Earlier today, every Democrat in the Senate voted against the Ted Cruz amendment to defund Obamacare. Well, every Democrat except for the cowardly Joe Manchin who made sure to be absent for the vote. In doing so, they have painted a bullseye on their backs, as many red state Democrats, such as Max Baucus, Mark Begich, Tim Johnson, and Mark Pryor, will stand for reelection this cycle.
However, there is one point worth repeating. Whether Obamacare is ultimately disrupted or not, we must not cede the point that it is unconstitutional. I heard some Republicans speaking on the floor saying that “yes, the court ruled it’s constitutional, but it’s still bad policy.” No, it is not constitutional, and no court can vitiate the enumerate powers doctrine of the constitution.
The idea that the federal government can tax an activity or even inactivity is absurd, and was an argument concocted by an unprincipled John Roberts in an attempt to “save the court’s image.”
Moreover, the idea that the Commerce Clause vests the federal government with the power to regulate any activity (or inactivity) is preposterous.
Here’s what James Madison had to say about the Commerce Clause in a letter to Joseph C. Cabell in 1829:
For a like reason, I made no reference to the “power to regulate commerce among the several States.” I always foresaw that difficulties might be started in relation to that power which could not be fully explained without recurring to views of it, which, however just, might give birth to specious though unsound objections. Being in the same terms with the power over foreign commerce, the same extent, if taken literally, would belong to it. Yet it is very certain that it grew out of the abuse of the power by the importing States in taxing the non-importing, and was intended as a negative and preventive provision against injustice among the States themselves, rather than as a power to be used for the positive purposes of the General Government, in which alone, however, the remedial power could be lodged.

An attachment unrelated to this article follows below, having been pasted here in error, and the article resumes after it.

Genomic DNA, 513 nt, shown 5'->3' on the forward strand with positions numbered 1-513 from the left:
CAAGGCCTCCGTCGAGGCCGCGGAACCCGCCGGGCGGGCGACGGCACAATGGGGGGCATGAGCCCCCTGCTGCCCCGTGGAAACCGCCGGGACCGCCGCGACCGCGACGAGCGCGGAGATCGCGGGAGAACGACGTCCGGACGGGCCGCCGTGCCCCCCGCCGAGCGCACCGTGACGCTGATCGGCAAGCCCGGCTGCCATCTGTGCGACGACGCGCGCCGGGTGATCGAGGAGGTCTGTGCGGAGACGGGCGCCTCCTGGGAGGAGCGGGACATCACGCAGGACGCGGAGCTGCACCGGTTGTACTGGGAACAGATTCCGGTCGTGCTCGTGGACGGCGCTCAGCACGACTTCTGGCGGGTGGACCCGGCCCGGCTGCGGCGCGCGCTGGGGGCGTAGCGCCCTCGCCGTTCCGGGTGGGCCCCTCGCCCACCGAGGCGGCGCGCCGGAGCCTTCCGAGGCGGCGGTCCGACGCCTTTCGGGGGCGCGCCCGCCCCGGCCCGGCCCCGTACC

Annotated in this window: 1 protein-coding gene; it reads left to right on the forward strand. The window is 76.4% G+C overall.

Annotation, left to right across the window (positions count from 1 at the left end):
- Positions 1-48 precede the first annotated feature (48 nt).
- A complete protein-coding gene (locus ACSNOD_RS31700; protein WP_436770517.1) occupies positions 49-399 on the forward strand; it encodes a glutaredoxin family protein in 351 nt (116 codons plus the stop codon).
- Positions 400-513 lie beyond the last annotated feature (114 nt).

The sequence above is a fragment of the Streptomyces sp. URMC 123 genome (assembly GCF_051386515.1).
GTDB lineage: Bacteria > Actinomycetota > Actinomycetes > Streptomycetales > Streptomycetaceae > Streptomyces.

Madison is bemoaning the expansion and misconstruing of the Commerce Clause circa 1829! One can only imagine what he would say about our entire domestic policy in 2012. The Commerce Clause was never meant to be used as a tool to grow the federal government. Quite the contrary, it was designed as a safeguard against the abuse among the states. Anyone with a shred of intellectual honesty knows that the federal government was never vested with the power to regulate or tax virtually every activity of the individual.
The day we cede ground on this, every other political battle becomes irrelevant.
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